Genesis chapter one can make sense.– Pete’s quotes
Film Review 1981-1982 by F. Maurice Speed
My rating: 4 of 5 stars
A new decade and F. Maurice Speed reviews the raw and the real, where quite a few films continued to cross boundaries. Speed does not focus on the poor language and diction in his introduction this time, but on the state of the box office in Britain and the USA, in 1980.
It is an always interesting if not fascinating exercise to look back at the films of yesteryear, which one finds in the warmly written reviews. One finds that in 1980 there were the usual ‘factory made’ films, of certain genres, that might have been of dubious or above average quality, but few over and above. There are always one’s favorites to re-examine in a new light and new ones to explore, some are a little tempting I must admit.
I observed a lack of decent (i.e. clean) films that were available, but there were a few decent ones, if not on actual viewing, but at least on appearances. The Black Stallion, Breaker Morant, Chariots of Fire, The Elephant Man, The Empire Strikes Back, Heartland, a remake of Little Lord Fauntleroy, Marigolds in August, The Mirror Crack’d, Raise the Titanic, Spiderman-The Dragon’s Challenge, Stalker, maybe even Xanadu, and perhaps Flash Gordon, the latter’s subtext would probably go over many kid’s heads. Overall, truly decent or wholesome films were slim pickings.
There are the perfunctory articles that are at least interesting if a bit drawn out, depending on your interest in Rank movies and the Academy of Motion Picture Arts and Sciences, which should be of interest to the dedicated film buff. Personally, I did not find these articles dry but enjoyable, historically informative, and of interest.
Finally, the sporadic nude photos in various positions may be off-putting, but my rating does not turn a blind eye to this, but is in keeping with the other very good qualities of this book.
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Film Review 1980-1981 by F, Maurice Speed
My rating: 4 of 5 stars
Audiences at the end of the 1970’s saw a certain number of films with a general sense of propriety. There were also many leftovers from a decade of explicit films. F. Maurice Speed reviewed them all, mostly in a generous mood, although his lengthy introduction begins with his concerns over how the language in the movies of the day became less and less conscious of reserve but more condoning of four-letter words and why did producers let it stay. Even the Oscar winners of the day contained, even in films that were generally more acceptable, the profanity that the author addresses in his introduction. Speed reviews these films individually and objectively, but still with reservation on occasion. I was heartened to have such a book that did address these issues and where the reviews are from a critic with a more sensitized perspective.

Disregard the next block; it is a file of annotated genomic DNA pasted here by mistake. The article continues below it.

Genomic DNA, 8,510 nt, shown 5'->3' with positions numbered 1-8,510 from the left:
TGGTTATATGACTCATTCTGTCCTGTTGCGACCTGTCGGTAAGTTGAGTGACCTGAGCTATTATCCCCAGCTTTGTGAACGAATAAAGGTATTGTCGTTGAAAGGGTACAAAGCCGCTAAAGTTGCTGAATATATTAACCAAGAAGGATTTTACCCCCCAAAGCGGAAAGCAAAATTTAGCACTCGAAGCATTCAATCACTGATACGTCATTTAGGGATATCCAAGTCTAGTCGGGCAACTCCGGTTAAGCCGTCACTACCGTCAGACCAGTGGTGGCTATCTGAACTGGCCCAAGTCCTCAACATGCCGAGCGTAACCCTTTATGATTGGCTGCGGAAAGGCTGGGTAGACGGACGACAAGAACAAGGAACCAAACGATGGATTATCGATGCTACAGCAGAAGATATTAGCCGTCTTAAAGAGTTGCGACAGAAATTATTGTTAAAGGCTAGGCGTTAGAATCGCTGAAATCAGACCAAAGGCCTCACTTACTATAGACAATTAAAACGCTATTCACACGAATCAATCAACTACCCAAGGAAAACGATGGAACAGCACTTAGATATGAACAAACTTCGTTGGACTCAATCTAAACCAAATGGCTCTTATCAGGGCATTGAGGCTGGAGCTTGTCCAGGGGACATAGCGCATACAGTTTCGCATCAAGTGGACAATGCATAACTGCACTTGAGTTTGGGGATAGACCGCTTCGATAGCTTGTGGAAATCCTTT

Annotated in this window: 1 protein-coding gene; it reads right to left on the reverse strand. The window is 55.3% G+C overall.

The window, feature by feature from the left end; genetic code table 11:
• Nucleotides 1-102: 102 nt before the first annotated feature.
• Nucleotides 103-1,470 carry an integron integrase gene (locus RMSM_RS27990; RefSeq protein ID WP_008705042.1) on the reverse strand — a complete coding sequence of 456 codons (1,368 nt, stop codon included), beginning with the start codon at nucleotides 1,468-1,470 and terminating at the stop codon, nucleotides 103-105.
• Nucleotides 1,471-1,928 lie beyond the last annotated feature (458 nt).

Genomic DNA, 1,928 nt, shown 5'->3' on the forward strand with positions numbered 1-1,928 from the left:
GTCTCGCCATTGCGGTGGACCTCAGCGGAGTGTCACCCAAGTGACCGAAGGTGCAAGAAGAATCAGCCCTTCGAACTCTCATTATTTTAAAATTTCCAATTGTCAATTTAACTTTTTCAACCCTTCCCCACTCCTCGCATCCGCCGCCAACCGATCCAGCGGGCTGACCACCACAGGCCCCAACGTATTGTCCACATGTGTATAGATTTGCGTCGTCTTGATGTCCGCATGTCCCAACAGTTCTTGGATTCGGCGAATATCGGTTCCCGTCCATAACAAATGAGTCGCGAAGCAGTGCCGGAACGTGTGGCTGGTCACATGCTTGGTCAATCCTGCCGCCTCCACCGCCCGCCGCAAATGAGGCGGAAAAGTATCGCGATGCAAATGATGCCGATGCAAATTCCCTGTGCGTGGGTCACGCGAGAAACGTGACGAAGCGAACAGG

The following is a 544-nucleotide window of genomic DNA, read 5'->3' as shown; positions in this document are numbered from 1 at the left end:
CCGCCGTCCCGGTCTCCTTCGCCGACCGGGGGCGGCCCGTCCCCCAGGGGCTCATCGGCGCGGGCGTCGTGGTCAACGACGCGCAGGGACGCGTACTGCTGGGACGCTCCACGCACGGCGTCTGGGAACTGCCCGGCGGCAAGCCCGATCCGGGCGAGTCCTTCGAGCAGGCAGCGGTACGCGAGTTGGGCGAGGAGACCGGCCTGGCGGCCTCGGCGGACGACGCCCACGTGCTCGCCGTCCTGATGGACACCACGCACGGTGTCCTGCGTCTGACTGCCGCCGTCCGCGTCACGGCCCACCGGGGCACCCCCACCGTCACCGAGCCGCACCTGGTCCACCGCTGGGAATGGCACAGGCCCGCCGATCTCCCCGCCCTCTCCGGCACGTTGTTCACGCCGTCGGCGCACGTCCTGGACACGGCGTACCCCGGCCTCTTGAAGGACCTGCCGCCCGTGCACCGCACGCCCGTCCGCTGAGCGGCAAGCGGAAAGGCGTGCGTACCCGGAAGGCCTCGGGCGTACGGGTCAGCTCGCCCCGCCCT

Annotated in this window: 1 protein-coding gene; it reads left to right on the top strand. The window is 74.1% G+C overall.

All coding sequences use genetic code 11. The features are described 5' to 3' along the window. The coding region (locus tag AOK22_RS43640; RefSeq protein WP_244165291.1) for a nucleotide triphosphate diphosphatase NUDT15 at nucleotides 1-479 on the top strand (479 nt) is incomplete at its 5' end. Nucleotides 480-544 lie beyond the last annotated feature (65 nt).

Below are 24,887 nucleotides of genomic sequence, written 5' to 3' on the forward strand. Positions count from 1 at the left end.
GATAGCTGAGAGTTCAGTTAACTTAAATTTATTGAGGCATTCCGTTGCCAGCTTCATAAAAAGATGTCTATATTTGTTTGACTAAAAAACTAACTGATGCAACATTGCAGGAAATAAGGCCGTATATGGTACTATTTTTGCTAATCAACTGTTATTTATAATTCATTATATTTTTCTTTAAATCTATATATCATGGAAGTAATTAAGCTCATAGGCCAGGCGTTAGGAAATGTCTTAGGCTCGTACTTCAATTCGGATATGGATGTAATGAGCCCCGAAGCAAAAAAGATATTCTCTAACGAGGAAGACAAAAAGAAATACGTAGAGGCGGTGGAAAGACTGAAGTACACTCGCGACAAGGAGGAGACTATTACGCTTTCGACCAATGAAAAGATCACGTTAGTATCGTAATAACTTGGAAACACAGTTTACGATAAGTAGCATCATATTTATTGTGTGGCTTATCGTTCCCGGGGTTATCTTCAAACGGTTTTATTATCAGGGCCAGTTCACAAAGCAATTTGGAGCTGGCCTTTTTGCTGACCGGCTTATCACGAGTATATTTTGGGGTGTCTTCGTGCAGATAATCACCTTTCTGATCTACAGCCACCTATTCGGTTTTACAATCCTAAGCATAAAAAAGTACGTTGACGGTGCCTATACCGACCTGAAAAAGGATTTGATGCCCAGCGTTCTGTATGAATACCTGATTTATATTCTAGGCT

I have watched quite a few of the films that contain the various “nasties” as they are called which I have considered with some reservation, but like Speed, tended to be ‘objective’ as well as critical.
In Speed’s reviews, there is, despite the need to be objective, none of the glossing over that some reviews tend to do in the name of story and social concerns, where language and other content does not seem to matter.
Of the 200-odd films on review, in short, informative, and warm prose, there are a couple of dozen that do not or probably would not cross the traditional boundaries of censorship, in alphabetical order:Continue reading
The Film Year Book 1983 by Al Clark
My rating: 5 of 5 stars
A year’s worth of short film reviews from films released in Great Britain between July 1 1981 and June 30 1982. If one is expecting films from 1983, the 1983 in the book’s title is misleading, but convenient for publishing purposes as the 1983 coincides more or less with its publishing date.